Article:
“Freemasonry’s secrecy is like a well,” writes John Dickie. “The men who built it know how deep it is. The rest of us can only peer over the wall that surrounds it and wonder. While we gaze downwards at the water, speculating on what might lurk below, the black surface reflects back our anxieties.”

John Dickie (photo by Mikael Buck)

For his new book The Craft: How Freemasons Made the Modern World, Dickie spent years combing through Masonic records to stitch together a history of Europe and North America in which Masonry (and its offshoots) have played key roles in shaping modern attitudes, morality, and even nations. Throughout it all, the mystery surrounding Masonry was a key to its appeal. We spoke with Dickie to understand why that secrecy continues to fascinate people today.

California Freemason: You write that Freemasonry’s secrecy has always been a double-edged sword. What do you mean by that?

John Dickie: Secrecy was historically a powerful recruiting tool and served to bind people together, but it also generated suspicion and paranoia from the beginning. People saw in it whatever they were most afraid of.

CFM: Historically, how did secrecy bind members together?

JD: The radical thing about Freemasonry was that it allowed people of different faiths to join, to the extent of having, fairly early on, a Catholic grand master. The way that was accomplished, I think, is by putting secrecy in the place of any kind of specifically theological religious bind between people. Secrecy gave the rituals an aura of sacredness.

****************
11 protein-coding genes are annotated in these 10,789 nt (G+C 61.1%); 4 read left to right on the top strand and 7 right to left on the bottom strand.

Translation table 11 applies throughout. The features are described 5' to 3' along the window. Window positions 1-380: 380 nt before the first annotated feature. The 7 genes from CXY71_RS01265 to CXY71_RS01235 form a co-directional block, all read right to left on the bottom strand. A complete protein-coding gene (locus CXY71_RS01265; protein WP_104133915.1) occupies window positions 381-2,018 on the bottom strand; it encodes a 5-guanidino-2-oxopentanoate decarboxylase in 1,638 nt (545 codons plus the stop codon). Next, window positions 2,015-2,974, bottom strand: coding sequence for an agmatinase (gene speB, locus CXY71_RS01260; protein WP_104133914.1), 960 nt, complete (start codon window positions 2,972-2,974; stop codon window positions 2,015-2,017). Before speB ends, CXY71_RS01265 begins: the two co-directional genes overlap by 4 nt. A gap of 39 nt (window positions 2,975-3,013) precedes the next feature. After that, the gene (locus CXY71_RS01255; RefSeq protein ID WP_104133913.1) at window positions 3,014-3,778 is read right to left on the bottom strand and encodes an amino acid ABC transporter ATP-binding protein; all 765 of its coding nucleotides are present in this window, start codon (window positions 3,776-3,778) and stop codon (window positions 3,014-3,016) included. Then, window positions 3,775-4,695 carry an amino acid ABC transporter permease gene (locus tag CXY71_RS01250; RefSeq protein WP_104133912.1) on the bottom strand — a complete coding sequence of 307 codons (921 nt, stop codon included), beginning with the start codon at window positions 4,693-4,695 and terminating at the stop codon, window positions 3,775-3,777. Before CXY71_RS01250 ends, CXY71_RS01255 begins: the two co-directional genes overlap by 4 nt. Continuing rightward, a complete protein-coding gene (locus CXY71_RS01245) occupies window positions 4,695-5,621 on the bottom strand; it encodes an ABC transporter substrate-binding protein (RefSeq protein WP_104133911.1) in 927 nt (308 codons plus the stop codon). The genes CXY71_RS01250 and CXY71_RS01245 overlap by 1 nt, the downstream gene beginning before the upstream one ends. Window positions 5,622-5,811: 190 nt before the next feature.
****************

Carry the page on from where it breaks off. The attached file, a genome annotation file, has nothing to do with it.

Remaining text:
CFM: How is it that the meanings behind Masonic secrets can be both benign and also powerful?

JD: The content of these Masonic secrets can feel underwhelming, but secrecy—by which I mean everything wrapped around those secrets—can be very powerful. I see three reasons: First is the magic of ritual and of giving yourself up to enchantment with others. The second is our strong desire to see something in those secrets, perhaps more than is actually there. The third is the fact of being misunderstood, which gives a special aura to the fellowship and shared wisdom.

CFM: How did you interpret the culture around Masonic secrecy today?

JD: The moral teachings behind all the symbolism can seem rather run-of-the-mill—be a good person, try to be well-informed, embrace religious tolerance. But that’s not to say they’re trite. I’ve seen how moved people are when they describe how important Masonry is to them and their sense of personal growth and fellowship. I take that very, very seriously.

Mikael Buck

More from this issue:

The Code Breakers

For more than 150 years, the Folger cipher had Masonic experts stumped—until Dr. Brent Morris and his team at the NSA took their turn.

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